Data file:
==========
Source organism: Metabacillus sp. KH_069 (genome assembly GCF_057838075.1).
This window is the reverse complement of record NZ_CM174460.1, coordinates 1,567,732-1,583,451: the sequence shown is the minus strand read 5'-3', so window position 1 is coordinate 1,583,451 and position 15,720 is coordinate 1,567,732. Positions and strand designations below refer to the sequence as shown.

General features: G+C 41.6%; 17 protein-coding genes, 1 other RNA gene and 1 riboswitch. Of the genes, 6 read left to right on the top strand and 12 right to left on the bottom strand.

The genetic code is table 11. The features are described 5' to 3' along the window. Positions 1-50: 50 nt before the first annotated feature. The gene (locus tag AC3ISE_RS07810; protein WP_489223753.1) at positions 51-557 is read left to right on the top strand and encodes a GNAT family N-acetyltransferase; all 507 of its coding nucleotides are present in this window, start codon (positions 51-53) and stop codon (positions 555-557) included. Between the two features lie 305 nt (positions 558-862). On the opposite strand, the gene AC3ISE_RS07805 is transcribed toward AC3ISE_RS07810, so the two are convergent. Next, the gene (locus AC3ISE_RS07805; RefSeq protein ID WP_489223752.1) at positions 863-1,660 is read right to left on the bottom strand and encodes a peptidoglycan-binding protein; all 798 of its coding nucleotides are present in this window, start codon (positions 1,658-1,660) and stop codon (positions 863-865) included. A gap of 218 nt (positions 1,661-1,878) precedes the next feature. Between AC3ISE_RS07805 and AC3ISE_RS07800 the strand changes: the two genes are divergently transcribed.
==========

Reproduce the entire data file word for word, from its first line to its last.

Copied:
Source organism: Metabacillus sp. KH_069 (genome assembly GCF_057838075.1).
This window is the reverse complement of record NZ_CM174460.1, coordinates 1,567,732-1,583,451: the sequence shown is the minus strand read 5'-3', so window position 1 is coordinate 1,583,451 and position 15,720 is coordinate 1,567,732. Positions and strand designations below refer to the sequence as shown.

General features: G+C 41.6%; 17 protein-coding genes, 1 other RNA gene and 1 riboswitch. Of the genes, 6 read left to right on the top strand and 12 right to left on the bottom strand.

The genetic code is table 11. The features are described 5' to 3' along the window. Positions 1-50: 50 nt before the first annotated feature. The gene (locus tag AC3ISE_RS07810; protein WP_489223753.1) at positions 51-557 is read left to right on the top strand and encodes a GNAT family N-acetyltransferase; all 507 of its coding nucleotides are present in this window, start codon (positions 51-53) and stop codon (positions 555-557) included. Between the two features lie 305 nt (positions 558-862). On the opposite strand, the gene AC3ISE_RS07805 is transcribed toward AC3ISE_RS07810, so the two are convergent. Next, the gene (locus AC3ISE_RS07805; RefSeq protein ID WP_489223752.1) at positions 863-1,660 is read right to left on the bottom strand and encodes a peptidoglycan-binding protein; all 798 of its coding nucleotides are present in this window, start codon (positions 1,658-1,660) and stop codon (positions 863-865) included. A gap of 218 nt (positions 1,661-1,878) precedes the next feature. Between AC3ISE_RS07805 and AC3ISE_RS07800 the strand changes: the two genes are divergently transcribed.